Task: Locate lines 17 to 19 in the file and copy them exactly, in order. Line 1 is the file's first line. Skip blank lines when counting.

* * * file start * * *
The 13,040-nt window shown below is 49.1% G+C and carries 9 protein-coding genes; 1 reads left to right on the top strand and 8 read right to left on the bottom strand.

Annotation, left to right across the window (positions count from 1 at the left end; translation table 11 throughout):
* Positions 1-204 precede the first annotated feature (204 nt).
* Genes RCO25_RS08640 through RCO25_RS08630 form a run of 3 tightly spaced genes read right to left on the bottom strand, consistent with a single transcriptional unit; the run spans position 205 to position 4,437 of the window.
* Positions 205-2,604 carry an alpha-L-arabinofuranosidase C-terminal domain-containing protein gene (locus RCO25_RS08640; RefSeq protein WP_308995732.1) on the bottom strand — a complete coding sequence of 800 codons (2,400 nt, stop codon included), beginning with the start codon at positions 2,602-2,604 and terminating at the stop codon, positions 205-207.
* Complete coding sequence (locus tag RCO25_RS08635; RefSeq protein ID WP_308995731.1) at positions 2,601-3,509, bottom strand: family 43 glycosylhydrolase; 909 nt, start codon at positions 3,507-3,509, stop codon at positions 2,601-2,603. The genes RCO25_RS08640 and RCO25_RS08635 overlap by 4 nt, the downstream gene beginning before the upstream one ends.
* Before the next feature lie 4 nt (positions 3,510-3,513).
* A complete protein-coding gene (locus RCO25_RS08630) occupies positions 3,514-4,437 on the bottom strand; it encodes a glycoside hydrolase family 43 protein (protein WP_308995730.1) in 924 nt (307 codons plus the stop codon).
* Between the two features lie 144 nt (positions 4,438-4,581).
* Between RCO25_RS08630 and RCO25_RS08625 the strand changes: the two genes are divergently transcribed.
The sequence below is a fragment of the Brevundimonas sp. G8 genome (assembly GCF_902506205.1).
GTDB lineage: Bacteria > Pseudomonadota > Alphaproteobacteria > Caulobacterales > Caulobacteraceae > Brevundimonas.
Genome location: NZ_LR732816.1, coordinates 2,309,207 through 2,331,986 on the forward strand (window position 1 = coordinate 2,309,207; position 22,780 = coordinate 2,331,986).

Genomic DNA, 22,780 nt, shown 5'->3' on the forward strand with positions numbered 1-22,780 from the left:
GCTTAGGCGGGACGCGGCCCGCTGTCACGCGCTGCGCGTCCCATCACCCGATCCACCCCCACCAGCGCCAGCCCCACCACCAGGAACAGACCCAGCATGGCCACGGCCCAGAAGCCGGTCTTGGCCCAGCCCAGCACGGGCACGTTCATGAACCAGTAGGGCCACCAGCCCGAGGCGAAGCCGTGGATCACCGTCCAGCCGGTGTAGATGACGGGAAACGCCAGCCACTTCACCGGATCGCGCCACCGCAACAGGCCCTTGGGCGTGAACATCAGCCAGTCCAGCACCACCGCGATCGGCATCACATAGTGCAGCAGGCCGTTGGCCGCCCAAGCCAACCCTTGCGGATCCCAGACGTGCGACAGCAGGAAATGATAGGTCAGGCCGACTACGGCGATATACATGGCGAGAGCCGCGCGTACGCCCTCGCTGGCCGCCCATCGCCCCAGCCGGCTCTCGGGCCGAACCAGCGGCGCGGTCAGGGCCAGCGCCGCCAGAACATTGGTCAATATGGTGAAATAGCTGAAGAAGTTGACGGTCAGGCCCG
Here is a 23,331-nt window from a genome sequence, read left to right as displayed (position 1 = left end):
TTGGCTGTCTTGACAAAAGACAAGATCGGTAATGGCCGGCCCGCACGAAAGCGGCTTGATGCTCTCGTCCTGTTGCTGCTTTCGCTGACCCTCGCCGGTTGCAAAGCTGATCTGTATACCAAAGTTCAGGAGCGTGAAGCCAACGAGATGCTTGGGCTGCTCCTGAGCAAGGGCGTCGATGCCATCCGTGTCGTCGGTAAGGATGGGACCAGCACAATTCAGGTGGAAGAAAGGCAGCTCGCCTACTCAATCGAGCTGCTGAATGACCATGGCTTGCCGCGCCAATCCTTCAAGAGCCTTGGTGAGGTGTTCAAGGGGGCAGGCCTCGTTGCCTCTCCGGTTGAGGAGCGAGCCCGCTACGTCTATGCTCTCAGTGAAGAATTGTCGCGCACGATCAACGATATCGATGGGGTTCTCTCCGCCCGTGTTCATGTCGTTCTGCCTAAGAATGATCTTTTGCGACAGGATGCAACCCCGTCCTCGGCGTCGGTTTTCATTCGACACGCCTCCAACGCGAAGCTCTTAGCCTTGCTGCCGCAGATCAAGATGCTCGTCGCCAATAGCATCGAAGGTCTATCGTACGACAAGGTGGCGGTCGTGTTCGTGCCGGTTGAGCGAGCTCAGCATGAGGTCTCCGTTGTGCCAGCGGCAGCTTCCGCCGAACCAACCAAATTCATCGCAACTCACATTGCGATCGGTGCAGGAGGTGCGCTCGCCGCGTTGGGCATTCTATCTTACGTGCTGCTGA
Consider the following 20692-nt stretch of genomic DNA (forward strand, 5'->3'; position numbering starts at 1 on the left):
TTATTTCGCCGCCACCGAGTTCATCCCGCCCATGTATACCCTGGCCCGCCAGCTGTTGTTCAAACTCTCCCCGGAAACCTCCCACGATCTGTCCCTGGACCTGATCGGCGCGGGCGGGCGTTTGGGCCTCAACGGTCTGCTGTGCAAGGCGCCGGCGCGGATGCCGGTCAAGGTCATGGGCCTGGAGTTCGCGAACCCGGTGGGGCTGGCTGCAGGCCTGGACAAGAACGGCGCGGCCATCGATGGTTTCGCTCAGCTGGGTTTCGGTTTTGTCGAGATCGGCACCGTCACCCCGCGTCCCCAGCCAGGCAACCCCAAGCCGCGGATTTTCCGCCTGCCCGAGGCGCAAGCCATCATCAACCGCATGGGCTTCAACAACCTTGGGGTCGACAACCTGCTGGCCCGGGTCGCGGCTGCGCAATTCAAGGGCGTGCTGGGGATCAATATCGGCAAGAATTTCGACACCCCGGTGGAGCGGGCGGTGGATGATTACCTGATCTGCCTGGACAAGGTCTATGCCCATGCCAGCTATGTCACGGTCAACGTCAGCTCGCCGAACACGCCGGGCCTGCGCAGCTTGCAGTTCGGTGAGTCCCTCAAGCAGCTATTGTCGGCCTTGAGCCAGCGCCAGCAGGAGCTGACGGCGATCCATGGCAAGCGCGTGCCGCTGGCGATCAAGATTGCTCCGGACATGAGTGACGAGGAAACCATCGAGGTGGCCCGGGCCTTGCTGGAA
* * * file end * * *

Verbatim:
TTGGCTGTCTTGACAAAAGACAAGATCGGTAATGGCCGGCCCGCACGAAAGCGGCTTGATGCTCTCGTCCTGTTGCTGCTTTCGCTGACCCTCGCCGGTTGCAAAGCTGATCTGTATACCAAAGTTCAGGAGCGTGAAGCCAACGAGATGCTTGGGCTGCTCCTGAGCAAGGGCGTCGATGCCATCCGTGTCGTCGGTAAGGATGGGACCAGCACAATTCAGGTGGAAGAAAGGCAGCTCGCCTACTCAATCGAGCTGCTGAATGACCATGGCTTGCCGCGCCAATCCTTCAAGAGCCTTGGTGAGGTGTTCAAGGGGGCAGGCCTCGTTGCCTCTCCGGTTGAGGAGCGAGCCCGCTACGTCTATGCTCTCAGTGAAGAATTGTCGCGCACGATCAACGATATCGATGGGGTTCTCTCCGCCCGTGTTCATGTCGTTCTGCCTAAGAATGATCTTTTGCGACAGGATGCAACCCCGTCCTCGGCGTCGGTTTTCATTCGACACGCCTCCAACGCGAAGCTCTTAGCCTTGCTGCCGCAGATCAAGATGCTCGTCGCCAATAGCATCGAAGGTCTATCGTACGACAAGGTGGCGGTCGTGTTCGTGCCGGTTGAGCGAGCTCAGCATGAGGTCTCCGTTGTGCCAGCGGCAGCTTCCGCCGAACCAACCAAATTCATCGCAACTCACATTGCGATCGGTGCAGGAGGTGCGCTCGCCGCGTTGGGCATTCTATCTTACGTGCTGCTGA
Consider the following 20692-nt stretch of genomic DNA (forward strand, 5'->3'; position numbering starts at 1 on the left):
TTATTTCGCCGCCACCGAGTTCATCCCGCCCATGTATACCCTGGCCCGCCAGCTGTTGTTCAAACTCTCCCCGGAAACCTCCCACGATCTGTCCCTGGACCTGATCGGCGCGGGCGGGCGTTTGGGCCTCAACGGTCTGCTGTGCAAGGCGCCGGCGCGGATGCCGGTCAAGGTCATGGGCCTGGAGTTCGCGAACCCGGTGGGGCTGGCTGCAGGCCTGGACAAGAACGGCGCGGCCATCGATGGTTTCGCTCAGCTGGGTTTCGGTTTTGTCGAGATCGGCACCGTCACCCCGCGTCCCCAGCCAGGCAACCCCAAGCCGCGGATTTTCCGCCTGCCCGAGGCGCAAGCCATCATCAACCGCATGGGCTTCAACAACCTTGGGGTCGACAACCTGCTGGCCCGGGTCGCGGCTGCGCAATTCAAGGGCGTGCTGGGGATCAATATCGGCAAGAATTTCGACACCCCGGTGGAGCGGGCGGTGGATGATTACCTGATCTGCCTGGACAAGGTCTATGCCCATGCCAGCTATGTCACGGTCAACGTCAGCTCGCCGAACACGCCGGGCCTGCGCAGCTTGCAGTTCGGTGAGTCCCTCAAGCAGCTATTGTCGGCCTTGAGCCAGCGCCAGCAGGAGCTGACGGCGATCCATGGCAAGCGCGTGCCGCTGGCGATCAAGATTGCTCCGGACATGAGTGACGAGGAAACCATCGAGGTGGCCCGGGCCTTGCTGGAA